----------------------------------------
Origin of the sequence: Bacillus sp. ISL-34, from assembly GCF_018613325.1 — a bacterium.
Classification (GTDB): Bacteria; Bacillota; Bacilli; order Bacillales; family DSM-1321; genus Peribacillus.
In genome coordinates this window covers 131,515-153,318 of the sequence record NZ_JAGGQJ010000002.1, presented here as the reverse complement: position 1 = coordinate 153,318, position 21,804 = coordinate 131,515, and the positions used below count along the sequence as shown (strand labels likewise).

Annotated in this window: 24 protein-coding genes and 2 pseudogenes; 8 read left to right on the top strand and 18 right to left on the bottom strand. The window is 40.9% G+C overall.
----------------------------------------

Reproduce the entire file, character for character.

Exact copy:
Origin of the sequence: Bacillus sp. ISL-34, from assembly GCF_018613325.1 — a bacterium.
Classification (GTDB): Bacteria; Bacillota; Bacilli; order Bacillales; family DSM-1321; genus Peribacillus.
In genome coordinates this window covers 131,515-153,318 of the sequence record NZ_JAGGQJ010000002.1, presented here as the reverse complement: position 1 = coordinate 153,318, position 21,804 = coordinate 131,515, and the positions used below count along the sequence as shown (strand labels likewise).

Annotated in this window: 24 protein-coding genes and 2 pseudogenes; 8 read left to right on the top strand and 18 right to left on the bottom strand. The window is 40.9% G+C overall.